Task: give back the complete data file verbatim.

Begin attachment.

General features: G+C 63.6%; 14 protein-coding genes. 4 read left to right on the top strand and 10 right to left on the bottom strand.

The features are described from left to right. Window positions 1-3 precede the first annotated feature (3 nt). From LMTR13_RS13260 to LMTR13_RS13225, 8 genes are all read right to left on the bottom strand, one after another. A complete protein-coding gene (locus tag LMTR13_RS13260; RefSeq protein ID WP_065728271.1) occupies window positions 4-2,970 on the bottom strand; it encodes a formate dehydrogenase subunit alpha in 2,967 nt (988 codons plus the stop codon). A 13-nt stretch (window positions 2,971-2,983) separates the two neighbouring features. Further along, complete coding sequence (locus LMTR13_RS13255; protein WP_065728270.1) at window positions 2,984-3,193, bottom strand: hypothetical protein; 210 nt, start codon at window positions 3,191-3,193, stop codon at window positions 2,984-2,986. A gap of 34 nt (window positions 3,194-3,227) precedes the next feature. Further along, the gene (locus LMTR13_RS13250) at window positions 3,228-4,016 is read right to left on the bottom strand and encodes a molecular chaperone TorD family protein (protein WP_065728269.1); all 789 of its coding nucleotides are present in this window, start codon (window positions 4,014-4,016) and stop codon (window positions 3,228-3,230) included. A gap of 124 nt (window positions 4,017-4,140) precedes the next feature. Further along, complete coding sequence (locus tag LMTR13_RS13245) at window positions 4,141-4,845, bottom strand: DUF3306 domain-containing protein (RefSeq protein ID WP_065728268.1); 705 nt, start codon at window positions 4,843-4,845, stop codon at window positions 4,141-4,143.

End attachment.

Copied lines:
General features: G+C 63.6%; 14 protein-coding genes. 4 read left to right on the top strand and 10 right to left on the bottom strand.

The features are described from left to right. Window positions 1-3 precede the first annotated feature (3 nt). From LMTR13_RS13260 to LMTR13_RS13225, 8 genes are all read right to left on the bottom strand, one after another. A complete protein-coding gene (locus tag LMTR13_RS13260; RefSeq protein ID WP_065728271.1) occupies window positions 4-2,970 on the bottom strand; it encodes a formate dehydrogenase subunit alpha in 2,967 nt (988 codons plus the stop codon). A 13-nt stretch (window positions 2,971-2,983) separates the two neighbouring features. Further along, complete coding sequence (locus LMTR13_RS13255; protein WP_065728270.1) at window positions 2,984-3,193, bottom strand: hypothetical protein; 210 nt, start codon at window positions 3,191-3,193, stop codon at window positions 2,984-2,986. A gap of 34 nt (window positions 3,194-3,227) precedes the next feature. Further along, the gene (locus LMTR13_RS13250) at window positions 3,228-4,016 is read right to left on the bottom strand and encodes a molecular chaperone TorD family protein (protein WP_065728269.1); all 789 of its coding nucleotides are present in this window, start codon (window positions 4,014-4,016) and stop codon (window positions 3,228-3,230) included. A gap of 124 nt (window positions 4,017-4,140) precedes the next feature. Further along, complete coding sequence (locus tag LMTR13_RS13245) at window positions 4,141-4,845, bottom strand: DUF3306 domain-containing protein (RefSeq protein ID WP_065728268.1); 705 nt, start codon at window positions 4,843-4,845, stop codon at window positions 4,141-4,143.